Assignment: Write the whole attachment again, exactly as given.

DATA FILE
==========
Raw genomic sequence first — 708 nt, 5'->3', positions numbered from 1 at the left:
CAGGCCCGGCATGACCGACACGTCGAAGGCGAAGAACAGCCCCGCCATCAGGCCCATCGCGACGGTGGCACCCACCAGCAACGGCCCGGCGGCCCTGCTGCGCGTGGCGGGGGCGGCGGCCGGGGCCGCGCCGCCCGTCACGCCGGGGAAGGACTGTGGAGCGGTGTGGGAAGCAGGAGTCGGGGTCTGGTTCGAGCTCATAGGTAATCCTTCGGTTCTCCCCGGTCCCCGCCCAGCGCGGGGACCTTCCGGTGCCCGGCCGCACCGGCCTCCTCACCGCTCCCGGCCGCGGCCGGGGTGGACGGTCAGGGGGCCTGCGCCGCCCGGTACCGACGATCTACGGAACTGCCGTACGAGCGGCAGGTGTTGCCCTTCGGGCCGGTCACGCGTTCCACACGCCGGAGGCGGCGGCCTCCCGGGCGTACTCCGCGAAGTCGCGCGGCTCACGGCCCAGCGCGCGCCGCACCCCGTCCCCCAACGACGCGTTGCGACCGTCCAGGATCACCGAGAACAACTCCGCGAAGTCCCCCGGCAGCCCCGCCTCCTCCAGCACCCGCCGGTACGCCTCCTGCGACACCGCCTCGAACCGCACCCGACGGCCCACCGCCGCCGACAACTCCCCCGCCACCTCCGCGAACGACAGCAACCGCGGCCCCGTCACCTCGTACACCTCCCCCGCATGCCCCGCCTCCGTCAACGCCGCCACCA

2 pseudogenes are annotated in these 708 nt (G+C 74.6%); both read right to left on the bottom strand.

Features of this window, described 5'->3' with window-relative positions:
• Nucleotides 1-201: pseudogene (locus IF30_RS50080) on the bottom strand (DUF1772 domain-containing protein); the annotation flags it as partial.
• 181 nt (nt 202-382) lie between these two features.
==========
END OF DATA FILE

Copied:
Raw genomic sequence first — 708 nt, 5'->3', positions numbered from 1 at the left:
CAGGCCCGGCATGACCGACACGTCGAAGGCGAAGAACAGCCCCGCCATCAGGCCCATCGCGACGGTGGCACCCACCAGCAACGGCCCGGCGGCCCTGCTGCGCGTGGCGGGGGCGGCGGCCGGGGCCGCGCCGCCCGTCACGCCGGGGAAGGACTGTGGAGCGGTGTGGGAAGCAGGAGTCGGGGTCTGGTTCGAGCTCATAGGTAATCCTTCGGTTCTCCCCGGTCCCCGCCCAGCGCGGGGACCTTCCGGTGCCCGGCCGCACCGGCCTCCTCACCGCTCCCGGCCGCGGCCGGGGTGGACGGTCAGGGGGCCTGCGCCGCCCGGTACCGACGATCTACGGAACTGCCGTACGAGCGGCAGGTGTTGCCCTTCGGGCCGGTCACGCGTTCCACACGCCGGAGGCGGCGGCCTCCCGGGCGTACTCCGCGAAGTCGCGCGGCTCACGGCCCAGCGCGCGCCGCACCCCGTCCCCCAACGACGCGTTGCGACCGTCCAGGATCACCGAGAACAACTCCGCGAAGTCCCCCGGCAGCCCCGCCTCCTCCAGCACCCGCCGGTACGCCTCCTGCGACACCGCCTCGAACCGCACCCGACGGCCCACCGCCGCCGACAACTCCCCCGCCACCTCCGCGAACGACAGCAACCGCGGCCCCGTCACCTCGTACACCTCCCCCGCATGCCCCGCCTCCGTCAACGCCGCCACCA

2 pseudogenes are annotated in these 708 nt (G+C 74.6%); both read right to left on the bottom strand.

Features of this window, described 5'->3' with window-relative positions:
• Nucleotides 1-201: pseudogene (locus IF30_RS50080) on the bottom strand (DUF1772 domain-containing protein); the annotation flags it as partial.
• 181 nt (nt 202-382) lie between these two features.